The Earth's temperature has reached its highest level in thousands of years, which has begun to affect plants and animals, according to a report published in Tuesday's issue of Proceedings of the National Academy of Sciences.
According to the study that analyzed temperatures around the globe, researchers from NASA's Goddard Institute for Space Studies in New York, found that the Earth has been warming at a rate of 0.36 degree Fahrenheit (0.2 degrees Celsius) per decade in the last 30 years.
That brings the overall temperature to the warmest in the current interglacial period, which began about 12,000 years ago, said James Hansen, who led the research team.
The researchers noted that 1,700 plant, animal and insect species moved poleward at an average rate of about 6.4 km per decade in the last 50 years.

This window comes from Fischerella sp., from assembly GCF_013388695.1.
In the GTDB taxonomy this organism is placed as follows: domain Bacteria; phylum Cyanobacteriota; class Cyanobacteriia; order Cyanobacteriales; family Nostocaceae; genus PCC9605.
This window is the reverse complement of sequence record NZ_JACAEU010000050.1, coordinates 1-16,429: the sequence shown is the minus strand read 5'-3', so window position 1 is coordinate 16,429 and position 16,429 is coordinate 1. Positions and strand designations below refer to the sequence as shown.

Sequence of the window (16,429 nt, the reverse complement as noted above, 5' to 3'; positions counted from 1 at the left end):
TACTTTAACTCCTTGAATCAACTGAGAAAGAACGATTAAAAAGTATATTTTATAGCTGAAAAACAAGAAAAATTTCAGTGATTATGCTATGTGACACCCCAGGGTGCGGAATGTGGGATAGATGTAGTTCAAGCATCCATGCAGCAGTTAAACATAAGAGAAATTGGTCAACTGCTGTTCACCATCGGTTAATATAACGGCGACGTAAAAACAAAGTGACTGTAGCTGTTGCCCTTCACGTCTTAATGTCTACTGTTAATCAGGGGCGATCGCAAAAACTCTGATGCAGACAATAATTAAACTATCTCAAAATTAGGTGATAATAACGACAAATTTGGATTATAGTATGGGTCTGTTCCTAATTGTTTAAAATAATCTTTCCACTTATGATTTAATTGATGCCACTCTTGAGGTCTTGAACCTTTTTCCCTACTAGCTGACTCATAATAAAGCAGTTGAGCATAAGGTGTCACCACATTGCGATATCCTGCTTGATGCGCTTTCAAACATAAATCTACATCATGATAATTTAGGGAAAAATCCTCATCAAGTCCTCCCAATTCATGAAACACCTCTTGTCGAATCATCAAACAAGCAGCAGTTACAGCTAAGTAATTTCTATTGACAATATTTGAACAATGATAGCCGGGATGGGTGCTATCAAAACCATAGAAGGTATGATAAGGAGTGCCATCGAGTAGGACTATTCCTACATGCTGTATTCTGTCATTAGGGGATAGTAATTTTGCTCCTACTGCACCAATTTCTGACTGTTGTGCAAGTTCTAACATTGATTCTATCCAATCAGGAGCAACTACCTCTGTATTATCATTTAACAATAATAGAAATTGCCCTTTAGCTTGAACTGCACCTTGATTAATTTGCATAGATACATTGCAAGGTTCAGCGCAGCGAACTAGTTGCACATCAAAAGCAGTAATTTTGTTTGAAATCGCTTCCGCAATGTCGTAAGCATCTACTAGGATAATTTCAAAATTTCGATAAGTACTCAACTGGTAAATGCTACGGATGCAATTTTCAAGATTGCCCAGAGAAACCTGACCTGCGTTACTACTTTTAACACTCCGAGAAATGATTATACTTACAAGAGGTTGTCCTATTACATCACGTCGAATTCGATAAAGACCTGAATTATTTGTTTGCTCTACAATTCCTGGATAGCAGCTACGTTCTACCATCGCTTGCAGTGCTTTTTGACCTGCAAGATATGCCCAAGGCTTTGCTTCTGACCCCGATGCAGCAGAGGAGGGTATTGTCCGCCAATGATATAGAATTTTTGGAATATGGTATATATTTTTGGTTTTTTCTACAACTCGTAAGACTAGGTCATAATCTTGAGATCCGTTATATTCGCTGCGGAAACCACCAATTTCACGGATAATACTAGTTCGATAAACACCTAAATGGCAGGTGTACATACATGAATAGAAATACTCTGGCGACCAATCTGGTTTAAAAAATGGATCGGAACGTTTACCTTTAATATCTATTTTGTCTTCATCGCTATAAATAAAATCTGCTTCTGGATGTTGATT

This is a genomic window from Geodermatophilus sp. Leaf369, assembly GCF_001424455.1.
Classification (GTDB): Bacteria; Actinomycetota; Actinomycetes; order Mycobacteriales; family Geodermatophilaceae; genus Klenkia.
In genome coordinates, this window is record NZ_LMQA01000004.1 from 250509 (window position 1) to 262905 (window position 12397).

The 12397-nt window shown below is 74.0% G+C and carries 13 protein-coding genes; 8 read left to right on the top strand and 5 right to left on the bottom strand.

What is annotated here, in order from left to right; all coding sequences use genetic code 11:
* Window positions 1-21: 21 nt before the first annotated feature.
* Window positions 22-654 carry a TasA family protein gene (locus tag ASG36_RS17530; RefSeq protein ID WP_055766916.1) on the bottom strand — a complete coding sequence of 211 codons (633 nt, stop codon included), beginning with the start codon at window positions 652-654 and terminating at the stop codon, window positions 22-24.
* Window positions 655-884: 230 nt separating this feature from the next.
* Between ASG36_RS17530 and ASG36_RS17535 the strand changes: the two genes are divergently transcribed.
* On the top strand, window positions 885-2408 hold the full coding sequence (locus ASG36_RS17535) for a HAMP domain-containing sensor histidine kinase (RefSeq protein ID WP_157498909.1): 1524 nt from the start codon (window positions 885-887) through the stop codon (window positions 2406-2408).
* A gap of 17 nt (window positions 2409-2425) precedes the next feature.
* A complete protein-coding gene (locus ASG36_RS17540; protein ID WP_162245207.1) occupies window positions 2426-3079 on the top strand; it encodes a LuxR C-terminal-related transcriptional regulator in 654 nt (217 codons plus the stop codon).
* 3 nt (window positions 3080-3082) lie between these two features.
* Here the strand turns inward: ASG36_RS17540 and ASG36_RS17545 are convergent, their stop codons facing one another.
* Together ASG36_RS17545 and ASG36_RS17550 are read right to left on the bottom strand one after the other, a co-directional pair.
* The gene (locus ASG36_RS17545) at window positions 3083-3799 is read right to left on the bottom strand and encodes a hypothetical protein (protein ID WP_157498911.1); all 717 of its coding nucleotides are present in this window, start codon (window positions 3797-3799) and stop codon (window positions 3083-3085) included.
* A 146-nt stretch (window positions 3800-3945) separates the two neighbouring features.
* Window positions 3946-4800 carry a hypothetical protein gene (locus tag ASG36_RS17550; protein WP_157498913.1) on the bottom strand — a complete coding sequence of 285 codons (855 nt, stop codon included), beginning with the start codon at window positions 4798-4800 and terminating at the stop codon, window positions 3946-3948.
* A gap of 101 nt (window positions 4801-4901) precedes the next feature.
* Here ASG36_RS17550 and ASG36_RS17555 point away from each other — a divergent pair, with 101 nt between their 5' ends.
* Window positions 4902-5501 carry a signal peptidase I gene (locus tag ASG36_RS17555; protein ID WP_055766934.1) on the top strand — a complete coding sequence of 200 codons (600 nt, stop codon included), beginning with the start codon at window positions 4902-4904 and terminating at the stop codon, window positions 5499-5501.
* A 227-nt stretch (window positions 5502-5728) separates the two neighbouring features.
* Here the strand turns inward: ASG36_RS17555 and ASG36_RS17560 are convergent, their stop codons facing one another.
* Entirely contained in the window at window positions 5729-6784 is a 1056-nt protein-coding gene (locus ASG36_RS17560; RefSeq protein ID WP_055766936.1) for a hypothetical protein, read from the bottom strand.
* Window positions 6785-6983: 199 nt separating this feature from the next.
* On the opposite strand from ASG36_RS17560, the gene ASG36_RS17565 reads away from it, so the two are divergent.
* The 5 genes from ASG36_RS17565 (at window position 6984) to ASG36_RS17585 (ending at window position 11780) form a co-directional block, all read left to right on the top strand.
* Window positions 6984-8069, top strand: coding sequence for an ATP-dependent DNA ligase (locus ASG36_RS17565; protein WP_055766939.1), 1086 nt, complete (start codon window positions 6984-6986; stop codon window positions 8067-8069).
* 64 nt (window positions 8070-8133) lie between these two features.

The warming has been stronger in the far north, where melting ice and snow expose darker land and rocks beneath allowing more warmth from the sun to be absorbed more over land than water.
Water changes temperature more slowly than land because of its greater capacity to hold heat, but the researchers said that warming has been marked in the Indian and western Pacific Oceans. Those oceans have a major effect on climate and warming that could lead to more El Nino episodes affecting the weather.
Hansen warned that this evidence has implied that "we are getting close to dangerous levels of human-made pollution."
(Xinhua News Agency September 26, 2006)